When. Are. You. Coming. When. Are. You. Coming.
Her words, uncharacteristically persistent, drumming into my ears, over the phone.
I book a flight, last-minute.The cheapest fares are early morning. Get up at 4 to catch it, the taxi driver speaking in a singsong Arabic on his hands-free phone, the dark sky blooming into purple and pink sliced with neon shards of the remaining night.
I don’t even remember that flight. Did I watch a movie? read a book? Sleep?
Nieces at the airport, faces open with expectation, we hug in a tangle of arms and hair. I can smell fruity shampoo and cigarette smoke. The long, beautiful drive through prairie landscape, horizon straight and sharp as a knife, to the city where I was born.
My mother, bursting into tears when she sees me. Her perfectly set hair, her frail , stubborn body in my arms.
Somehow, she has managed to prepare chicken stew and perogies for me, my favourite dish, her traditional welcome for me. There is a message embedded in her food: I’m. So. Not. Giving. Up.
Cancer. Again. That old environmental scourge, chasing her down the hallway of her final years.
The freezer is full of pureed soups, stuff my mother can eat, in individual containers labeled with masking tape and magic marker: ASPARAGUS. LENTIL. PEA. SALMON BISQUE. My brothers have done this. I want to cry. I can sense their love, their fear.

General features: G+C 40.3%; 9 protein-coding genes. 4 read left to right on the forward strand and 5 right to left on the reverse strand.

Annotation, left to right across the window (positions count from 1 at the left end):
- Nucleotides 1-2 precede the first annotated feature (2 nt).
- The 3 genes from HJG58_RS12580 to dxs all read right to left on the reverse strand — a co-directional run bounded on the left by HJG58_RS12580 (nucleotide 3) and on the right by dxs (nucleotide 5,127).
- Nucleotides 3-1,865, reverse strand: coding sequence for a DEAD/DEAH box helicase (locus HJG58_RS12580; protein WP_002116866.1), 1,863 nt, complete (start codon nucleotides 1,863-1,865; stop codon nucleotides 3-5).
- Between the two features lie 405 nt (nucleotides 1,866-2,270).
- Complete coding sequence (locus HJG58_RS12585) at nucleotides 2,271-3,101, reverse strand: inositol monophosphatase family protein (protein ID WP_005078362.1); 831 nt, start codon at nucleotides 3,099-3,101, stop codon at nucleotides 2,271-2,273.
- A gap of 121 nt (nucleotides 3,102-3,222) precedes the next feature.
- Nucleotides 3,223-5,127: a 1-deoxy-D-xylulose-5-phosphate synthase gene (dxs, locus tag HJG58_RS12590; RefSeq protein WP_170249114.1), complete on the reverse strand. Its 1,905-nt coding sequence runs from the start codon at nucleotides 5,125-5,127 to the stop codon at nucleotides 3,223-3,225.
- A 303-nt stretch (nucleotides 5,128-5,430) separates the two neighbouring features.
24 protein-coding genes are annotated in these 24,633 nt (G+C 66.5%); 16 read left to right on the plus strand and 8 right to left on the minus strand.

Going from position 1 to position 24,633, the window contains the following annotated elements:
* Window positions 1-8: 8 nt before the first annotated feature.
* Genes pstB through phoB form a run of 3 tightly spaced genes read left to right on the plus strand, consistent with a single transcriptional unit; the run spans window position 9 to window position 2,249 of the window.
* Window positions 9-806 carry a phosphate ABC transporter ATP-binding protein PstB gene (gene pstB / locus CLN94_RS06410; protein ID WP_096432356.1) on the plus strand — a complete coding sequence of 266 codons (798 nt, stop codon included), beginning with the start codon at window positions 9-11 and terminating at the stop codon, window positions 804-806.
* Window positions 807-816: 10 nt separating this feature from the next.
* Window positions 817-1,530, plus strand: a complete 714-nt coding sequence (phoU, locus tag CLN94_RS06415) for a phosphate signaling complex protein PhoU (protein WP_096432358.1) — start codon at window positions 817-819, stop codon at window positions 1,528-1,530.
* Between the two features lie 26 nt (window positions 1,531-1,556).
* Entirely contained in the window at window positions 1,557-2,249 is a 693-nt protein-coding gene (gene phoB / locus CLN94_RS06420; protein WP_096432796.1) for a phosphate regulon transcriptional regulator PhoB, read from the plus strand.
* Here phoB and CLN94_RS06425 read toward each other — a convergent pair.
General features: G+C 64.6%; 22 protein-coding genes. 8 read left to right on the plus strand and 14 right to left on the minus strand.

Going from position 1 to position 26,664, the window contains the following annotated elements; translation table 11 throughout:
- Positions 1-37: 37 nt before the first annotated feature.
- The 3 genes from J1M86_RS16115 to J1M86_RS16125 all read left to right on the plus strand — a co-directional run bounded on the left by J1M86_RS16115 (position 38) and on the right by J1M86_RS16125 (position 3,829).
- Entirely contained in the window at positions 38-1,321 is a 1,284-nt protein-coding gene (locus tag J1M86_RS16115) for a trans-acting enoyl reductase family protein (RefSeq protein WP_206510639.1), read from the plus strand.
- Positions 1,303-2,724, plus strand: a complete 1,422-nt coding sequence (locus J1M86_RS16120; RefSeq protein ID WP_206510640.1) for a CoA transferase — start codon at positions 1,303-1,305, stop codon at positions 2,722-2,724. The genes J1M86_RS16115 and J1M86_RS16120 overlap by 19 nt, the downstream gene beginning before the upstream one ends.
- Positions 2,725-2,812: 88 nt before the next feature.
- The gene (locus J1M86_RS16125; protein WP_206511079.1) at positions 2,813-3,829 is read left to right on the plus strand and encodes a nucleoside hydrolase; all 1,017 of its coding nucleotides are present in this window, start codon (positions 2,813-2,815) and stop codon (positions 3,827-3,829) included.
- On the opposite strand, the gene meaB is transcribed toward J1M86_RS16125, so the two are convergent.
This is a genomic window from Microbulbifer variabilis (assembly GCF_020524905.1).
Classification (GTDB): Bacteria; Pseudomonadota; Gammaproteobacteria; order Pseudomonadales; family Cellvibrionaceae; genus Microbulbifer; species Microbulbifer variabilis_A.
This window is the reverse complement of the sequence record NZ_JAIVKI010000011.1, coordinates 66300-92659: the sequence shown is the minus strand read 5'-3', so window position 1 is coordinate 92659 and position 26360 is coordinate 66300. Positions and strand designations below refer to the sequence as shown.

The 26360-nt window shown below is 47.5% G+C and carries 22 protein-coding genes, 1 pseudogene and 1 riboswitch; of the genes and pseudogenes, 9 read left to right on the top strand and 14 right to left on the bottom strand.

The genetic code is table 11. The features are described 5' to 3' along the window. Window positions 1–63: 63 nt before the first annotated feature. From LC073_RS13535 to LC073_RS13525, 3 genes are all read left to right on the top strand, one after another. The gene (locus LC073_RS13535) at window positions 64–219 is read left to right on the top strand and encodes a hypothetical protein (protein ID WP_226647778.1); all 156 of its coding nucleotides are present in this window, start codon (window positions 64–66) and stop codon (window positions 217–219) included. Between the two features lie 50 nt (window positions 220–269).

I take her to physio, to the doctor’s, pile organic vegetables and fruit into shopping carts, make more soup (SQUASH), ladle it into individual containers. I make raw juice with carrots, spinach, pineapple, cucumber, parsley, pears. I talk to homecare workers, do laundry, wash dishes, take out garbage, rent DVD’s, go to the farmer’s market, make mushroom sauce, pick up kleenexes off the floor.
We go on small excursions. To The Bay, her small warm hand on my arm. She finds her independence in that safe, brightly lit environment, walks off on her own, to proudly buy the fancy skin cream that she’s been using for twenty years.
To “Group”, the laryngectomy support group she’s attended since her surgery eight years ago. A roomful of mostly working-class men, guys she’s never had occasion to hang out with before. They don’t really talk to one another, they are there to worship Leah, the angelic, hyper, Ear-Nose-Throat therapist. She makes them talk, exclaims over their vocalizing ability, gently scolds or excitedly praises them, hugs my mother as she manages to swallow liquids for the first time in a week.
Here, my mother can relax. She is with her own unlikely tribe. She loosens the scarf she wears to hide the stoma in her throat, sits back, and smiles as everyone, at Leah’s urging, recounts where they were born, in turn.
To a cafe on my last day, with my niece and my brother. It’s a strain for her to eat her roasted potato and leek soup in public, but she does so with determined elegance. She is one of the last of the ladies, with manners and dress sense to kill.
I go home, my plane moving towards the setting sun, enter into plum and scarlet, fire, and then soft darkness.